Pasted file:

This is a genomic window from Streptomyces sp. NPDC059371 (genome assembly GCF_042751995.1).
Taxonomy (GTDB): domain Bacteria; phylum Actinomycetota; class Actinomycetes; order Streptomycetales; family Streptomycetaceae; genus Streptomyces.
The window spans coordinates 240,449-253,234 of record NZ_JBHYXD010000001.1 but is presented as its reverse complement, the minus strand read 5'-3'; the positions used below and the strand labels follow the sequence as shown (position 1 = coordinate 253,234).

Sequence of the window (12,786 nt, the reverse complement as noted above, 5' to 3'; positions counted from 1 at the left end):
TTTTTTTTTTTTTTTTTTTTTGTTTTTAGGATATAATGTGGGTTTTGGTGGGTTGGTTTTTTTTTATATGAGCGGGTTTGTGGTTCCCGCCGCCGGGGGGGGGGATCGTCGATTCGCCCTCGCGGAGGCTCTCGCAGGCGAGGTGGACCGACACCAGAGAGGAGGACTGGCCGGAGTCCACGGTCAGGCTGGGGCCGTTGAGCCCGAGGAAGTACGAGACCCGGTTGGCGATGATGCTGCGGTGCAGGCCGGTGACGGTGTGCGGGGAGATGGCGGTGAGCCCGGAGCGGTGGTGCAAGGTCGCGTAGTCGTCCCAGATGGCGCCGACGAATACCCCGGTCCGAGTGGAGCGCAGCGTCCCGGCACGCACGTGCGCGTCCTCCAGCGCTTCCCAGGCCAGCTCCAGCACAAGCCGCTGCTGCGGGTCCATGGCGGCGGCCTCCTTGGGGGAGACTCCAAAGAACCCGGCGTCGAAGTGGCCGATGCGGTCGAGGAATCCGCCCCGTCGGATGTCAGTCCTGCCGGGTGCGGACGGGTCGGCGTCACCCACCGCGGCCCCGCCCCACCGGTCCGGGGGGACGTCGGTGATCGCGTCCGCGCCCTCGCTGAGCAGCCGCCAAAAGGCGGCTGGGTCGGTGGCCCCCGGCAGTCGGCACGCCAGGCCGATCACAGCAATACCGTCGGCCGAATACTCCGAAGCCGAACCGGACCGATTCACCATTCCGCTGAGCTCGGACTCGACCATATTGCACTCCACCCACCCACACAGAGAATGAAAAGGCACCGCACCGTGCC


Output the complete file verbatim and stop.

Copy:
This is a genomic window from Streptomyces sp. NPDC059371 (genome assembly GCF_042751995.1).
Taxonomy (GTDB): domain Bacteria; phylum Actinomycetota; class Actinomycetes; order Streptomycetales; family Streptomycetaceae; genus Streptomyces.
The window spans coordinates 240,449-253,234 of record NZ_JBHYXD010000001.1 but is presented as its reverse complement, the minus strand read 5'-3'; the positions used below and the strand labels follow the sequence as shown (position 1 = coordinate 253,234).

Sequence of the window (12,786 nt, the reverse complement as noted above, 5' to 3'; positions counted from 1 at the left end):
TTTTTTTTTTTTTTTTTTTTTGTTTTTAGGATATAATGTGGGTTTTGGTGGGTTGGTTTTTTTTTATATGAGCGGGTTTGTGGTTCCCGCCGCCGGGGGGGGGGATCGTCGATTCGCCCTCGCGGAGGCTCTCGCAGGCGAGGTGGACCGACACCAGAGAGGAGGACTGGCCGGAGTCCACGGTCAGGCTGGGGCCGTTGAGCCCGAGGAAGTACGAGACCCGGTTGGCGATGATGCTGCGGTGCAGGCCGGTGACGGTGTGCGGGGAGATGGCGGTGAGCCCGGAGCGGTGGTGCAAGGTCGCGTAGTCGTCCCAGATGGCGCCGACGAATACCCCGGTCCGAGTGGAGCGCAGCGTCCCGGCACGCACGTGCGCGTCCTCCAGCGCTTCCCAGGCCAGCTCCAGCACAAGCCGCTGCTGCGGGTCCATGGCGGCGGCCTCCTTGGGGGAGACTCCAAAGAACCCGGCGTCGAAGTGGCCGATGCGGTCGAGGAATCCGCCCCGTCGGATGTCAGTCCTGCCGGGTGCGGACGGGTCGGCGTCACCCACCGCGGCCCCGCCCCACCGGTCCGGGGGGACGTCGGTGATCGCGTCCGCGCCCTCGCTGAGCAGCCGCCAAAAGGCGGCTGGGTCGGTGGCCCCCGGCAGTCGGCACGCCAGGCCGATCACAGCAATACCGTCGGCCGAATACTCCGAAGCCGAACCGGACCGATTCACCATTCCGCTGAGCTCGGACTCGACCATATTGCACTCCACCCACCCACACAGAGAATGAAAAGGCACCGCACCGTGCC